The Origins of Organized Charity in Rabbinic Judaism

  title={The Origins of Organized Charity in Rabbinic Judaism},
  author={Gregg E. Gardner},
This book examines the origins of communal and institutional almsgiving in rabbinic Judaism. It undertakes a close reading of foundational rabbinic texts (Mishnah, Tosefta, and Tannaitic Midrashim) and places their discourses on organized giving in their second to third century C.E. contexts. Gregg E. Gardner finds that the Tannaim promoted giving through the soup kitchen (tamhui) and charity fund (quppa), which enabled anonymous and collective support for the poor. This protected the dignity… 
11 Citations

Teaching for the Tithe: Donor Expectations and the Matrona's Tithe

This article examines a story in the Jerusalem Talmud depicting a wealthy woman who expects Torah instruction in exchange for her tithes. This textual example is used as a lens through which to view


In July of 1966, Harold Rosenberg published his often-cited article, “Is There a Jewish Art?.” Rosenberg’s inquiry continues to spark debate on the existence and merit of labeling art as Jewish.

Competition in the Cultural Sector: Handicrafts and the Rise of the Trade Fair in British Mandate Palestine

  • Nisa Ari
  • Political Science
    European Cultural Diplomacy and Arab Christians in Palestine, 1918–1948
  • 2020
On the eve of Palestine’s violent ethno-national clashes of the 1930s, two simultaneous, competing trade fairs were mounted in Palestine: the Levant Fair in Tel Aviv (1932) and the First National

Jewish Childhood in the Roman World

This is the first full treatment of Jewish childhood in the Roman world. It follows minors into the spaces where they lived, learned, played, slept, and died and examines the actions and interaction

Considering a case for rights and charity

  • A. Masters
  • Philosophy
    International Journal for the Study of the Christian Church
  • 2022
ABSTRACT The ‘charity’ model of disability has been soundly rejected by individuals with disabilities for one that emphasises rights. Although good to be rejected, rights also have limits, as

The Bad Wife Who Was Good: A Woman as a Way of Life in Genesis Rabbah 17:3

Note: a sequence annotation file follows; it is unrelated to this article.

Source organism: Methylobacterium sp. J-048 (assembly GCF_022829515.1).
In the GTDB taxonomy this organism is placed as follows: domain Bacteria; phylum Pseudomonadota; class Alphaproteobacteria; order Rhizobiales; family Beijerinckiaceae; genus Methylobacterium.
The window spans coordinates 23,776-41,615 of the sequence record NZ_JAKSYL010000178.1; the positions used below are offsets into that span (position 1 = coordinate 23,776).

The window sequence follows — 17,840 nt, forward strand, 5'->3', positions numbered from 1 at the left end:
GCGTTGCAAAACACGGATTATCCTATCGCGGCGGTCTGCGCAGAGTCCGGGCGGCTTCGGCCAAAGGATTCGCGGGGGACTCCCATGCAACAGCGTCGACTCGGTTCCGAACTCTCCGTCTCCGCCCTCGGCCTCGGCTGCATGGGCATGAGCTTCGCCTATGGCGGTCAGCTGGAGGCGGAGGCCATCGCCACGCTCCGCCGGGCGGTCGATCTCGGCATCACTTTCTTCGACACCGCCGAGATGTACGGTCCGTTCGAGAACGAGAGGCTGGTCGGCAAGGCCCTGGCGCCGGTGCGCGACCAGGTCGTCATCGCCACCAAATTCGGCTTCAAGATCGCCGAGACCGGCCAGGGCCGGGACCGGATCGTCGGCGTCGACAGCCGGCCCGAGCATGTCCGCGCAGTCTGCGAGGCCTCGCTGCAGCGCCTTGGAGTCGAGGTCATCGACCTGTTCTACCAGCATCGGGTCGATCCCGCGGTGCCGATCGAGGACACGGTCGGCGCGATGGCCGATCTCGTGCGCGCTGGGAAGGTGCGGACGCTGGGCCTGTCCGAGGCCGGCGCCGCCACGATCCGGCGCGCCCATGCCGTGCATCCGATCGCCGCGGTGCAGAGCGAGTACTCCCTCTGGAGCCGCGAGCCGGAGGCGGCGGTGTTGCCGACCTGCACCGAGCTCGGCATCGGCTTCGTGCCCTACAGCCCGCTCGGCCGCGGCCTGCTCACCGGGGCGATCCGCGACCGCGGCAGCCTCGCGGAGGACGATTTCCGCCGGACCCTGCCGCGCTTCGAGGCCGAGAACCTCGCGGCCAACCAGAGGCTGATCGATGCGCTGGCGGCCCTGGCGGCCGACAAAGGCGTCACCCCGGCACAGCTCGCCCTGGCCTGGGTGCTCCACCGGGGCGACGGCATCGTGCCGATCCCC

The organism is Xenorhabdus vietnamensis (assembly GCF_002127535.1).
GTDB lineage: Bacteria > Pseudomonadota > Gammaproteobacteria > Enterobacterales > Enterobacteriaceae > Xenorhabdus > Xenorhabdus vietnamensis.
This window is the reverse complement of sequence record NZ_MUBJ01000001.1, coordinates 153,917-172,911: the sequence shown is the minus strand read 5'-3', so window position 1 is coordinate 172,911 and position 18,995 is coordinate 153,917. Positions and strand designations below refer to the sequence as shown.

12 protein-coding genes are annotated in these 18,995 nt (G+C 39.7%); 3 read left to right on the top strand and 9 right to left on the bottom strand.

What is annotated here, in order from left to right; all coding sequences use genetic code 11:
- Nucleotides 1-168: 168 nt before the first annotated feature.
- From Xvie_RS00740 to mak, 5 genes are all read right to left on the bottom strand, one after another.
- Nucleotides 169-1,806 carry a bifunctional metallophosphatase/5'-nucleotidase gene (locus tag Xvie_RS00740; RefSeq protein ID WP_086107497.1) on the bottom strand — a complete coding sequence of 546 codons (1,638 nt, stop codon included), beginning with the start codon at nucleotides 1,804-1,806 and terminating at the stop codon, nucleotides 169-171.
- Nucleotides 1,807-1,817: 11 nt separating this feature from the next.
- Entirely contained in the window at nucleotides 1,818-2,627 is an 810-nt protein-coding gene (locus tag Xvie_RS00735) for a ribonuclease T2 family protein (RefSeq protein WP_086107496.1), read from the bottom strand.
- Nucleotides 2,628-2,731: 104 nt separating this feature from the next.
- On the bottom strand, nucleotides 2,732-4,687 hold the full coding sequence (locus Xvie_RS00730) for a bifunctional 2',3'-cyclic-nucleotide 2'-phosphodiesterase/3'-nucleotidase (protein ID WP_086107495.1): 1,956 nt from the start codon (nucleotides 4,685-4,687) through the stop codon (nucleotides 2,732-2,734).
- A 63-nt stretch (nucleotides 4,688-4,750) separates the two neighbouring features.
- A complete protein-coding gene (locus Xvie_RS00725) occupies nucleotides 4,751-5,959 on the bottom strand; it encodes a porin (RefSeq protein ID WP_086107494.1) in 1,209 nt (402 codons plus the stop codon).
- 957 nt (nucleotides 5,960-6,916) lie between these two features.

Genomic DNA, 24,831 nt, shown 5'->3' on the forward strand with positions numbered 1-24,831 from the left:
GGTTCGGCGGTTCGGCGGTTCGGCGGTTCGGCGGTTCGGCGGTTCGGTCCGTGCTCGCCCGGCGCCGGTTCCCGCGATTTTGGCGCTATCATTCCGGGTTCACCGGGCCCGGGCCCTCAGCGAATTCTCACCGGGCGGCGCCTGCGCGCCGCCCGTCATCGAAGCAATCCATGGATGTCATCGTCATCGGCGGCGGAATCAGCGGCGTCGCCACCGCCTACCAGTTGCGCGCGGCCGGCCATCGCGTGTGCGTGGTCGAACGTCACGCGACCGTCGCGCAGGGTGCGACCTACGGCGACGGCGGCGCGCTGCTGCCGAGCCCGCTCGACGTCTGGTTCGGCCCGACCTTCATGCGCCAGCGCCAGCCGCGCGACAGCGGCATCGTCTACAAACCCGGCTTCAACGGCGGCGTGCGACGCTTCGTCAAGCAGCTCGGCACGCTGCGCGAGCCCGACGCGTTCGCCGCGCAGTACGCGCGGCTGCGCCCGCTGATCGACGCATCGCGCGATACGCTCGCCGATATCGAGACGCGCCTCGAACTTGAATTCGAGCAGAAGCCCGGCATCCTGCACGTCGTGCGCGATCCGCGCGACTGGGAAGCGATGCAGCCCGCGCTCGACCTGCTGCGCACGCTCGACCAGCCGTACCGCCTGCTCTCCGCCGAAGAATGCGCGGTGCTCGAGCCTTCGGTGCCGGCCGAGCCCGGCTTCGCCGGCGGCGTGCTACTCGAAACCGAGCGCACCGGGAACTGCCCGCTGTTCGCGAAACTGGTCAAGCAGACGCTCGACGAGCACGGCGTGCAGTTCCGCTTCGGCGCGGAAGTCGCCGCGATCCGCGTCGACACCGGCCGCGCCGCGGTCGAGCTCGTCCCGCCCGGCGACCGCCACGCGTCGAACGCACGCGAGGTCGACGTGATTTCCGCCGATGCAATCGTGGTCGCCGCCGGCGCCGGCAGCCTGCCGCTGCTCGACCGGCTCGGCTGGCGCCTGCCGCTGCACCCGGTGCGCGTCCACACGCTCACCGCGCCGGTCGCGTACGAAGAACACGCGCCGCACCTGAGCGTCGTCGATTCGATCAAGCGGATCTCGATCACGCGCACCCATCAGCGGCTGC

Abstract:This article begins with the observation that one of the most famous bad wife tales in rabbinic literature (Genesis Rabbah 17:3) is not really a tale about women at all. While Genesis Rabbah

A Doorway of Their Own: Female Ethos in Dialogue in the Talmuds



A holy people : Jewish and Christian perspectives on religious communal identity

A Holy People investigates the various ways in which Jews and Christians define their religious identity, people or community, as being holy. Keeping in mind that historical studies can offer food

Spinning Fantasies: Rabbis, Gender, and History

Miriam Peskowitz offers a dramatic revision to our understanding of early rabbinic Judaism. Using a wide range of sources - archaeology, legal texts, grave goods, technology, art, and writings in

Charity: The Place of the Poor in the Biblical Tradition

It has long been acknowledged that Jews and Christians distinguished themselves through charity to the poor. Though ancient Greeks and Romans were also generous, they funded theaters and baths rather

The Origins of the Seder and Haggadah

Emerging methods in the study of rabbinic literature now enable greater precision in dating the individual components of the Passover seder and haggadah. These approaches, both textual and

Poverty and Leadership in the Later Roman Empire

  • P. Brown
  • History
    Journal of Roman Studies
  • 2003
In three magisterial essays, Peter Brown, one of the world's foremost scholars of the society and culture of late antiquity, explores the emergence in late Roman society of "the poor" as a distinct

The Formerly Wealthy Poor: From Empathy to Ambivalence in Rabbinic Literature of Late Antiquity

Students of poverty in Jewish, Christian, and Muslim social, literary, and legal contexts in late antiquity and the Middle Ages have noted the phenomenon of wealthy people who fall into poverty and


Boyarin has listened to what justification was the break between 130 and let us by greek. I say that such evidence exists both pharisaic. Judaism in his exaltation as such a connection. As the

Jerusalem : its sanctity and centrality to Judaism, Christianity, and Islam

Jerusalem's history from biblical times to the late 1990s, under Jewish, Christian and Muslim religious rule is described in this text. It examines Jerusalem's significance as a goal of pilgrimage,

Josephus, Judaism, and Christianity

senior civil servants did not in antiquity write technical grammar. But he does not consider the obvious alternative that 'chief wine waiter' is a cult institutional title. The first two fragments

The Memory of the Temple and the Making of the Rabbis

Notes on Usage Introduction: The Narration of Temple Ritual as Rabbinic Memory in the Late Second or Early Third Century Chapter 1. Rabbis as Jurists of Judaean Ritual Law and Competing Claims for